In the latest turn of events in the tech world, Facebook parent Meta has given poor performance reviews to thousands of employees, increasing fears that the tech behemoth could be preparing for yet another wave of job cuts after laying off 11,000 employees.
According to a recently published report in The Wall Street Journal, Meta ranked around 7,000 employees as “subpar” in recent performance reviews. The parent company of Facebook and Instagram also did away with a bonus metric, as per the report.
Bloomberg reported that these amendments come after Meta CEO Mark Zuckerberg declared 2023 the “year of efficiency” in a sign that the social media giant is looking forward to cutting off expenses and increasing speed.
Citing a source who told the paper, Bloomberg reported that low-performance ratings could cause more employees to leave the company. These poor reviews could signify bad news for Meta employees who are weary of the fact that the company could be preparing for another round of downsizing its workforce. Meta laid off 13 per cent of its entire workforce, or about 11,000 employees, late last year.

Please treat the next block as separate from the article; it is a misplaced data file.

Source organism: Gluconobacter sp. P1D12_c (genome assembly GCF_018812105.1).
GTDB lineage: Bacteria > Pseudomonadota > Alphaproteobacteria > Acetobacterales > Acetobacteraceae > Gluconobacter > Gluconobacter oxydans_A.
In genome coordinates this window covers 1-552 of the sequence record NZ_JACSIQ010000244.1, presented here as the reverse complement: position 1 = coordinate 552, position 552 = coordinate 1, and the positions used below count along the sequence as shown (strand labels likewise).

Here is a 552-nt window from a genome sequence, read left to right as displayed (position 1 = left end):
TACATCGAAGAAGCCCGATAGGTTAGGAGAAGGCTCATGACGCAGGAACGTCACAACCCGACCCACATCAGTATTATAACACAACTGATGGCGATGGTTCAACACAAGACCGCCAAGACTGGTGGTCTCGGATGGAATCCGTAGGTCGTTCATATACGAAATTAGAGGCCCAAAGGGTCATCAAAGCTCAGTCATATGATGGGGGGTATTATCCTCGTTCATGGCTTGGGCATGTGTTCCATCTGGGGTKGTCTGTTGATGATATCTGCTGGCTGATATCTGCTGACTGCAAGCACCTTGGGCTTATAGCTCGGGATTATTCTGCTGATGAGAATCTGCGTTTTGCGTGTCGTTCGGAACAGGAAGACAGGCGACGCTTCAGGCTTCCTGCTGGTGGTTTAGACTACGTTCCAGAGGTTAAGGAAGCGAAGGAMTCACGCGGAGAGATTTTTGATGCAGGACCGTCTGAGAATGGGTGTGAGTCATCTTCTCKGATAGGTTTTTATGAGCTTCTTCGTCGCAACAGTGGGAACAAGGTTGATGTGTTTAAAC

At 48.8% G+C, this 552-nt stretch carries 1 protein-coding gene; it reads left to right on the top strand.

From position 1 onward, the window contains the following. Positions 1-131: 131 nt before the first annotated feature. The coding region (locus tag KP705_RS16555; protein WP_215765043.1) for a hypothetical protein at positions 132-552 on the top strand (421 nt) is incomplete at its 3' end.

Addressing the current performance reviews sent out to employees, a Meta spokesperson told WSJ: “We’ve always had a goal-based culture of high performance, and our review process is intended to incentivize long-term thinking and high-quality work while helping employees get actionable feedback.”
In the meantime, the Financial Times reported last week that Meta has delayed finalising the budgets of multiple teams as it prepares a fresh round of layoffs.
Since November 2022, layoffs in the US tech industry have grabbed headlines. Microsoft, Google, Meta, and Amazon have together slacked off approximately 200,000 IT professionals—at least 30 per cent of the Indians on H-1B and L1 visas—to leave. Google will also be letting go of more employees in regions other than India.
Although, the current economic slowdown and the possibility of a recession in the market are likely to prompt companies to cut back on non-essential expenses, including marketing and social media management. The mass layoffs that started with tech firms, especially startups in 2022, have now been spilling over to several others including financial companies that slashed jobs in recent months. These include major Wall Street banks, asset managers and fintechs as they struggle to stave off macroeconomic challenges that have pressured consumers and soured demand in several mainstay business units.